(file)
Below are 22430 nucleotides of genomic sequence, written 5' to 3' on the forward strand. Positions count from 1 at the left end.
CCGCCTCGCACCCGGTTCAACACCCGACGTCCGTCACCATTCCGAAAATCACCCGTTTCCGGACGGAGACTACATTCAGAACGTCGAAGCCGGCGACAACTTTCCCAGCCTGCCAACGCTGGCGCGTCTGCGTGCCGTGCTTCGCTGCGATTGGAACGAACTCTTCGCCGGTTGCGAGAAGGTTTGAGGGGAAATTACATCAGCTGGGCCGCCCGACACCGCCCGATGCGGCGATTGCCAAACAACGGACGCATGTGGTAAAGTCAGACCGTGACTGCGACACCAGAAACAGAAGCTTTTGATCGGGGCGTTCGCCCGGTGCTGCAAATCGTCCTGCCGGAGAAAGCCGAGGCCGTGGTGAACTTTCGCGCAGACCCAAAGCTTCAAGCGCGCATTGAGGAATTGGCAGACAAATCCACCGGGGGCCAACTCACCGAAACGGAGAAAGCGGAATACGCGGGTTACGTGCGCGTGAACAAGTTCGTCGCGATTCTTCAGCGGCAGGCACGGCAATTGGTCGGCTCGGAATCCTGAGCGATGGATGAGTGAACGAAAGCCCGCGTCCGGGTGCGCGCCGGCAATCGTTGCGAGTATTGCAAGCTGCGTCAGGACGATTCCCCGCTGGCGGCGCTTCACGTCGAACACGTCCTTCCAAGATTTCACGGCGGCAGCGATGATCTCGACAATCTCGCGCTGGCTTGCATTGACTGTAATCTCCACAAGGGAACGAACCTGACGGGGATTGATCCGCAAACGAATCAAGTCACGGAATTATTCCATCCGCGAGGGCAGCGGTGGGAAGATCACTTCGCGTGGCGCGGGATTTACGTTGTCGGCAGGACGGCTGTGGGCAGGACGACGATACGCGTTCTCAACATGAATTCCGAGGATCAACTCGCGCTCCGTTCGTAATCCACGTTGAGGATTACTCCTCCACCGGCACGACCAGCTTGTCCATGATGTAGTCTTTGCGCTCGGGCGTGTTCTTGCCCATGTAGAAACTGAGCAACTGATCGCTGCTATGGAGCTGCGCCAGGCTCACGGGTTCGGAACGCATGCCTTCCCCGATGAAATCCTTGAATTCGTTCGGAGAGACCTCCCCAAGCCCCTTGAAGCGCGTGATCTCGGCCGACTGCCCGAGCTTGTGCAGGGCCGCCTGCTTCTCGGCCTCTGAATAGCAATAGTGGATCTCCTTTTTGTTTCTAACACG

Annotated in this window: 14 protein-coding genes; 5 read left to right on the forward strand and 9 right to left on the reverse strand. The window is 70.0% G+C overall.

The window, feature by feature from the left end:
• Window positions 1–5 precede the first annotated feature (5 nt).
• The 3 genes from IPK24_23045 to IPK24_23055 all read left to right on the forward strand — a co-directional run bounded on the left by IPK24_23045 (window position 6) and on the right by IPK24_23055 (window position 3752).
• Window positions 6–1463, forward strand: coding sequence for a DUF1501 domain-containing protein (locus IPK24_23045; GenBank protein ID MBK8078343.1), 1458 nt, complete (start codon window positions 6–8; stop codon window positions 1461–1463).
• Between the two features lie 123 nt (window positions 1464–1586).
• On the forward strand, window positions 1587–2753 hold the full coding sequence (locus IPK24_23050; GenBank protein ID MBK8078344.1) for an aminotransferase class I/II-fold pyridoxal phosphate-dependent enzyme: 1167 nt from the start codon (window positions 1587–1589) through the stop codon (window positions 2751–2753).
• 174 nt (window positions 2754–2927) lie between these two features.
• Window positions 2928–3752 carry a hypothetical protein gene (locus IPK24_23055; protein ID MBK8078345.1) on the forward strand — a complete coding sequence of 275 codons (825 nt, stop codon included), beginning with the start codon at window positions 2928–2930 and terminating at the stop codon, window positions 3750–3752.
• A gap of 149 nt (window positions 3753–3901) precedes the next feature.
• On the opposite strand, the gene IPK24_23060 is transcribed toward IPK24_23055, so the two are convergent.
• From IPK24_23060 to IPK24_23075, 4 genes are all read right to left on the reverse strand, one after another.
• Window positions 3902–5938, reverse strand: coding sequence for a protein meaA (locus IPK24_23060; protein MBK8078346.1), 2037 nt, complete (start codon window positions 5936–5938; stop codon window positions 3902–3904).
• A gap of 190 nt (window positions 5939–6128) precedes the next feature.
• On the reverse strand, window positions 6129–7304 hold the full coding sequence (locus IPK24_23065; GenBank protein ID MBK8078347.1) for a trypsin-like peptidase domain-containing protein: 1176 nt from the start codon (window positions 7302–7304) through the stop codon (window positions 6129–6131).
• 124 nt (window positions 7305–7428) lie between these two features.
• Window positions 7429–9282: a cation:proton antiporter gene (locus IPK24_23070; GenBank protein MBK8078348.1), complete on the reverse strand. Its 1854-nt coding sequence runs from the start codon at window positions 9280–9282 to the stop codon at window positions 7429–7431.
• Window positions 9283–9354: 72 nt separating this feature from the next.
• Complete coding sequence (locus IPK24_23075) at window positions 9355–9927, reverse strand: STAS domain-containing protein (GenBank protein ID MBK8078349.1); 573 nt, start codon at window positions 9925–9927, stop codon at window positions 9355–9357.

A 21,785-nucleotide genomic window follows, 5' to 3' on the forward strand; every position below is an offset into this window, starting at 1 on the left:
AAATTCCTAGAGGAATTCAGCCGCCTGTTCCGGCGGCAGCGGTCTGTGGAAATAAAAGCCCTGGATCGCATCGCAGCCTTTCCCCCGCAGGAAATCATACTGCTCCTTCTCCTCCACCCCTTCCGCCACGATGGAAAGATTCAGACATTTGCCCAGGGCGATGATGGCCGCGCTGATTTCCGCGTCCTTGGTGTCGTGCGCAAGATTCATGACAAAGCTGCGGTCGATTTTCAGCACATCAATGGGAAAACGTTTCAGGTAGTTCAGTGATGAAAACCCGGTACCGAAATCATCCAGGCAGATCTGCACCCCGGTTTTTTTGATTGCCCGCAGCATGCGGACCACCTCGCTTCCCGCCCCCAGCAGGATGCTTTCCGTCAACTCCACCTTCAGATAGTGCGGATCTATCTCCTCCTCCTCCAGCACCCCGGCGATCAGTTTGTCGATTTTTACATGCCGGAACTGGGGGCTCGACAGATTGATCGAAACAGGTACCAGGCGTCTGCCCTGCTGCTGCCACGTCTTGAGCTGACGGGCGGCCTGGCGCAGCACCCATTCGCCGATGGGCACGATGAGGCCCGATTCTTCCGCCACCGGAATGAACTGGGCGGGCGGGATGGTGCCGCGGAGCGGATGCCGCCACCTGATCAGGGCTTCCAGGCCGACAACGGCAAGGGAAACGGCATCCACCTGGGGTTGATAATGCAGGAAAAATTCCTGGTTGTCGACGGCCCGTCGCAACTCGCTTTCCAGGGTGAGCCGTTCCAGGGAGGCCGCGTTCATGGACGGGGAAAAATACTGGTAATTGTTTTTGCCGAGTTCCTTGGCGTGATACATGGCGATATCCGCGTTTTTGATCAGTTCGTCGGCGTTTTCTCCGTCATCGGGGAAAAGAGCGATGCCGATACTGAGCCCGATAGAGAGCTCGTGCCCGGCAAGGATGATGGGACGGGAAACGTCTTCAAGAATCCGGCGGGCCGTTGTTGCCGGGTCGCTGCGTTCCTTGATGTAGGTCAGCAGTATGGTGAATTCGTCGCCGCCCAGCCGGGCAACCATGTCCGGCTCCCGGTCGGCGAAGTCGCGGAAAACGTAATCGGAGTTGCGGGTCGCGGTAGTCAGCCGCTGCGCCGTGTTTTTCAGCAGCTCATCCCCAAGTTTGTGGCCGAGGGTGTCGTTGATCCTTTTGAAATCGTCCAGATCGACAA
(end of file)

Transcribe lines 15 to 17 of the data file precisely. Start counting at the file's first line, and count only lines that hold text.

• Window positions 3902–5938, reverse strand: coding sequence for a protein meaA (locus IPK24_23060; protein MBK8078346.1), 2037 nt, complete (start codon window positions 5936–5938; stop codon window positions 3902–3904).
• A gap of 190 nt (window positions 5939–6128) precedes the next feature.
• On the reverse strand, window positions 6129–7304 hold the full coding sequence (locus IPK24_23065; GenBank protein ID MBK8078347.1) for a trypsin-like peptidase domain-containing protein: 1176 nt from the start codon (window positions 7302–7304) through the stop codon (window positions 6129–6131).